3 campgrounds in South Australia’s national parks where you can treat yourself to a hot shower
You don’t have to resort to a cold shower – or no shower – while camping. These national parks offer a hot one.
With campgrounds in more than 40 of South Australia’s national parks and reserves that provide the opportunity to relax and enjoy some of the state’s most iconic and beautiful places, it makes sense that camping is a favourite pastime for many South Australians.
But for some, the idea of being out and about all day and not being able to wash off before hopping into bed is, understandably, not the most appealing thought. And neither is the thought of an icy cold shower.
If having a cold shower or no shower at all isn’t your idea of fun, don’t fret – we’ve compiled this list of national parks with campgrounds where you can take a nice, hot shower:
1. Deep Creek National Park
Less than 100 km from Adelaide, Deep Creek National Park is the perfect park for a weekend getaway.
The park features a spectacular coastline, complete with rugged cliffs and sweeping views of the Southern Ocean and Kangaroo Island, and with plenty of activities on offer in the park, from bushwalking to fishing and four-wheel driving, there’s something for everyone.
There are five campgrounds dotted around the park, but if it’s a hot shower you’re after, then Stringybark Campground is where it’s at.
The campground is made up of 16 sites, which are suitable for tents, caravans, campervans and camper trailers, and is set amid a tall stringybark forest, giving it plenty of protection from the wind.
Not only does the campground have hot showers, where you can get refreshed after a big day of adventure, but there are also fire pits for roasting marshmallows (outside of fire ban season), as well as picnic tables and toilets.
2. Witjira National Park
Situated almost 900 km north-west of Port Augusta, on the western edge of the Simpson Desert, is Witjira National Park.
The park is home to more than 120 mound springs, including the National Heritage-listed Dalhousie Springs, used by Aboriginal people for thousands of years as a source of food, shelter and medicine.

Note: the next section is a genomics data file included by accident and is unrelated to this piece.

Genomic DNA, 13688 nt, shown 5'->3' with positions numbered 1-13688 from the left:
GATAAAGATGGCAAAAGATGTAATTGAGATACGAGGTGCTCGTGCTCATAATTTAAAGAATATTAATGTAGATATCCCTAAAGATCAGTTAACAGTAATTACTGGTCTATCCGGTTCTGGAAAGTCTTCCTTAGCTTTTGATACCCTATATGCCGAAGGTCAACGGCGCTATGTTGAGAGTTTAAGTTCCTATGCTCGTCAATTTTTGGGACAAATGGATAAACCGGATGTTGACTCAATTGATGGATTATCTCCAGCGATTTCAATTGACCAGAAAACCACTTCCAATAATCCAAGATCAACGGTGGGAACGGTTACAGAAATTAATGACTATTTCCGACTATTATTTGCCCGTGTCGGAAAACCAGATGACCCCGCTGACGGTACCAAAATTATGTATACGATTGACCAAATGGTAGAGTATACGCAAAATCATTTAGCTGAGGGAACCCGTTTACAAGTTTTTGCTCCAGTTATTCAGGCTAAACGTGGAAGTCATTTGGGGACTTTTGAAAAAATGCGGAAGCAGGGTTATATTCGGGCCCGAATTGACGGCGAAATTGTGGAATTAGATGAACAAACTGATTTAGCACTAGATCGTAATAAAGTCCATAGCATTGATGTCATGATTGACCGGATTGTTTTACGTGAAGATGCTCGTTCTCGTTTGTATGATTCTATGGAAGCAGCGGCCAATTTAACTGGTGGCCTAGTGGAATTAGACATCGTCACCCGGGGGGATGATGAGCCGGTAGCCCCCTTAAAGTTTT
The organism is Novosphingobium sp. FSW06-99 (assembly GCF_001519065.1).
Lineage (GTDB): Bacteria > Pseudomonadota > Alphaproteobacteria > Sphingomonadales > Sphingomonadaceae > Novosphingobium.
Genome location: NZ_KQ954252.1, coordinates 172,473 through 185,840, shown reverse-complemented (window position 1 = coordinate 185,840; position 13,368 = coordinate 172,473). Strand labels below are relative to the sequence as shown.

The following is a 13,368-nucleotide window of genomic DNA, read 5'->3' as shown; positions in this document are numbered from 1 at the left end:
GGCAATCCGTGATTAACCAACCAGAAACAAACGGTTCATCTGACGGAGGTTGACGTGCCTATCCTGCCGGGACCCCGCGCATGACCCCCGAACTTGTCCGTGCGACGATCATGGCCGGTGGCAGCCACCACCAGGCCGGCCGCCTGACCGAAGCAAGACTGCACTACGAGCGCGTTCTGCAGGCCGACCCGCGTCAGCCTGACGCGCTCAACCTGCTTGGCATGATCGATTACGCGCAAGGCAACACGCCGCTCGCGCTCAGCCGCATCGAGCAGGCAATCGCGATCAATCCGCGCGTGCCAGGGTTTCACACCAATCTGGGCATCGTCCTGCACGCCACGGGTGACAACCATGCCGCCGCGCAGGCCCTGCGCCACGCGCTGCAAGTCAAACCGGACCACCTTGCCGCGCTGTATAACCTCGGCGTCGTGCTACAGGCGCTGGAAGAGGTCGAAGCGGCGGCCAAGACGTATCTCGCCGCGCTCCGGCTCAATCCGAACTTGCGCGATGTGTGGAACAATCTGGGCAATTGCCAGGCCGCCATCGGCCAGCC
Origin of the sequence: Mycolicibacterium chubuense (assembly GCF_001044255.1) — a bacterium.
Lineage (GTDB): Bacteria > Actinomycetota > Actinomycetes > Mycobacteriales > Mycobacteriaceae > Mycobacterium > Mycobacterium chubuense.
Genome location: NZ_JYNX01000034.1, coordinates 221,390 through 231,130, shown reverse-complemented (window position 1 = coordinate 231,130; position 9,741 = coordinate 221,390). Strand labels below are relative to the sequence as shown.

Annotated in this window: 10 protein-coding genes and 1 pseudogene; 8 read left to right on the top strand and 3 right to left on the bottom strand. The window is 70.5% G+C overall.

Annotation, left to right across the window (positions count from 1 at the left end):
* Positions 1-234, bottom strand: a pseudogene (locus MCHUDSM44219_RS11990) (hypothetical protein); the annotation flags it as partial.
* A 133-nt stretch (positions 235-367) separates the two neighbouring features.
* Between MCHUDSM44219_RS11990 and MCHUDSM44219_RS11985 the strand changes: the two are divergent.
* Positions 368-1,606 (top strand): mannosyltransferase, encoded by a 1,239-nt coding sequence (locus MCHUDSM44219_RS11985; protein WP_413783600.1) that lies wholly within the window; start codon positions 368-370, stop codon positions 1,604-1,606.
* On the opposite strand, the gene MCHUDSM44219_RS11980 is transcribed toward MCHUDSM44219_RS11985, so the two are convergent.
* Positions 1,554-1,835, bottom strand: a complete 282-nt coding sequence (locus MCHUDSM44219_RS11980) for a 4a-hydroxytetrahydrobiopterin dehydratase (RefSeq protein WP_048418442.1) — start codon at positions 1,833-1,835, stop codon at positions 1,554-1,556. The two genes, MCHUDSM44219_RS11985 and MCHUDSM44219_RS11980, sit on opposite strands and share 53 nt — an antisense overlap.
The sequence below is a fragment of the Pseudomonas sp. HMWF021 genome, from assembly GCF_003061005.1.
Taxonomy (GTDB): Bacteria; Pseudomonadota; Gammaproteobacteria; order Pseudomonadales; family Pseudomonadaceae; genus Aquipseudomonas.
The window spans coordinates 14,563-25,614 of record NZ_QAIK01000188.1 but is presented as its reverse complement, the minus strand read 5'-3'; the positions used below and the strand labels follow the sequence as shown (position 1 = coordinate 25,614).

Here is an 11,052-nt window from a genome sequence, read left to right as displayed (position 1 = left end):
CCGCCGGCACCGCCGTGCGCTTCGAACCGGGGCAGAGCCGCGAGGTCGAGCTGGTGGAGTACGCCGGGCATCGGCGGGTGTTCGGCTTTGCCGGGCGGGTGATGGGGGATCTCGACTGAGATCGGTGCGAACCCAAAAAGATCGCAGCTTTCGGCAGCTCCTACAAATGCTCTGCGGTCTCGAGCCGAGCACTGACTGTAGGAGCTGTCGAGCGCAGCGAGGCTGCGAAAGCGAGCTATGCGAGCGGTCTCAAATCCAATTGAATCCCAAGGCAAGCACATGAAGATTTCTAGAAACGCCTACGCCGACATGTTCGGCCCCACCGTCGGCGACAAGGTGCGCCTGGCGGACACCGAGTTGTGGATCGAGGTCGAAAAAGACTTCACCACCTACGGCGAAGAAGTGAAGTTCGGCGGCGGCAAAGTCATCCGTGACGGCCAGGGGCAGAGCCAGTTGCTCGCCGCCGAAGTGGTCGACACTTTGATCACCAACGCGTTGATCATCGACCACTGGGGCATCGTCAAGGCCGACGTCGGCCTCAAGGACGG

Dalhousie Springs’ Main Pool is open for swimming, and with a year-round temperature of about 37 degrees, it’s the perfect spot to unwind.
If the warm waters of Dalhousie Spring aren’t enough for you, you can also get refreshed in the hot showers at Purni Bore Campground before you set up camp for the night.
The campground is suitable for tents, and doesn’t need to be booked in advance – as long as you have a Desert Park Pass.
If you’re not desperate for a warm shower, and you’re just after a spot to rinse off, then the Dalhousie Springs Campground is just the spot for you.
The campground offers cold showers and toilet facilities and has 20 campsites suitable for tents and camper trailers.
Top tip: access to this park and the trails within it is subject to weather and road conditions in the area. Check the latest Desert Parks Bulletin before visiting for the most up-to-date information on accessing the park.
3. Ikara-Flinders Ranges National Park
Ikara-Flinders Ranges National Park is located roughly 450 km north of Adelaide, in the central Flinders Ranges, and is full to the brim with rugged mountain landscapes, peaceful tree-lined gorges and wildlife.
There’s a lot to do in in the park, so you might want to stay for a few days to do as much as you can and make the most of your visit.
If you want your stay to be in total comfort, then the Wilpena Pound Campground, operated by the Wilpena Pound Resort, is the perfect campground for you.
The campground is nestled among native pines in the heart of the park and is made up of 48 powered sites (including 4 bus bays) and 400 unpowered sites.
The campground is equipped with hot showers, as well as picnic tables and shelters, toilets, a fuel station, a visitor information centre, public phone, ATM, laundry facilities and a general store – talk about glamping!
If you want to stay in one of SA’s national parks, but the promise of a hot shower still doesn’t make camping sound like a fun option, then check out what other accommodation options are available in parks by using the Find a Park tool on the National Parks and Wildlife Service website.
Want to make your stay in one of SA’s national parks even comfier? Check out our guide to packing for your next camping trip.
Main image: Deep Creek National Park